Bathroom Renovation 101 - Flooring

Grand Master Greg from G&C Plumbing and Heating was put on the case last week to talk flooring. Specifically, what floors work best in bathroom renovations. The people want to know – what are the advantages and disadvantages of the different kinds of ‘tile’ you can put in your bathroom.

“Well, the list is really endless when you are thinking about style, price, and functionality. But, it’s a bit like a Rubix Cube to find the best fit for each bathroom, so let’s take a look at the best options,” said the Grand Master.

Vinyl Tiles

“Inexpensive and easy to install, vinyl tiles have come a long way since you stood on them in your grandma’s kitchen,” said Greg. The material is popular because of its safety, comfort and durability. And, you can’t beat the price starting at $.95 per square foot!

The only negative Greg can think of, “That feeling that you installed something that is made to look like something else.”

Which is…

Ceramic Tile

“There are so many types of ceramic tile with different shapes, sizes, and textures, you can really do pretty much anything. And by selecting a tinted grout you can get even more creative” said Greg. Prices start at around $1.09 per square foot.

Like vinyl, ceramic tile is waterproof and durable but feels more solid. “It can feel colder than vinyl, but a nice radiant floor can solve that,” said Greg.

There are no notable downsides to ceramic tile, according to Greg, unless you pick out a slippery one, but the grout can act as a non-skid surface.

Stone Tiles

“Limestone, marble, granite and slate, and stone tiles are available in colors that range from creams to blues, reds, greens and golds and textures just as numerous including cleft, tumbled, sandblasted, etched and flamed variations – if you can afford it, stone tiles look amazing,” said Greg. Stone floors are by far the most expensive.

“They are also a bit needy,” said Greg and require more maintenance than ceramic tile with regular cleaning and sealing.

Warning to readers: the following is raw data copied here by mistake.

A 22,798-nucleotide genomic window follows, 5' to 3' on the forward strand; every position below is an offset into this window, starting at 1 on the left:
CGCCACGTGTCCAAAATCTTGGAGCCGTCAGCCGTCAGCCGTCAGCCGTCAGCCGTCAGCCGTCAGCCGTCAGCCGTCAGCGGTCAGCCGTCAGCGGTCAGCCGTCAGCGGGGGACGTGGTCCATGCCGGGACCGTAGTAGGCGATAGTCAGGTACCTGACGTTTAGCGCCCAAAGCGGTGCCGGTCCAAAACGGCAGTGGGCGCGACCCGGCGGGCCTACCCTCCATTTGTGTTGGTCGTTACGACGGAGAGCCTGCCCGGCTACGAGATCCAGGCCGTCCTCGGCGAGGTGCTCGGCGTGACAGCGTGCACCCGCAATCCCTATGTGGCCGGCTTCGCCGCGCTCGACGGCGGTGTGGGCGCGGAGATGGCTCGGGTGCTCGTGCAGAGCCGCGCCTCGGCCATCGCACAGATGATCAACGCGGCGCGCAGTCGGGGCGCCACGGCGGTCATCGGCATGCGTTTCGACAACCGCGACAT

Downsides in addition to the price – Stone is cold and tends to be slippery. This can be solved by having the stone textured by sandblasting or buy purchasing naturally textured stone, such as slate.

Now here are a few you wouldn’t normally consider.

Wood Floor Tiles

Not for the faint of heart, or those willing to let kids have a big tub in the bath. “Once water penetrates the finish, it will stain—for good,” said Greg who recommends the wood parquet tiles be carefully sealed around the room perimeter and at all other joints with at least two coats of polyurethane.

“This is not for your family bathroom, but maybe a super awesome powder room,” said Greg.

Linoleum Floor Tiles

“Retro is in,” said Greg, and linoleum is made of linseed oil, cork powder, wood flour, ground limestone and pigments giving it the power to naturally inhibiting the growth of microorganisms. Average cost per square foot: $4.

“Installation is simple with click-in-place plank designs and it looks great but is sure is pricy” said Greg.

Cork Tiles

“Finished cork tiles are great,” said Greg. They’re warm and feel nice on your feet. They also come is a variety of colors. Average cost: $2 per square foot.

“If you purchase unfinished tiles, expect to protect them with two coats of polyurethane,” said Greg as a possible downside.

Glass Tiles

“This is about as big of a statement as you can make,” said Greg. Installed right, a glass floor will hold up well and can resist slips if textured or installed with lots of grout joints. Prices vary all over the place here.

Enjoy floor shopping. Next we’ll close out our Bathroom 101 series with thoughts on timing (specifically how long it takes to remodel and why) and efficiencies you should expect to find with your new bathroom.

Happy remodeling!


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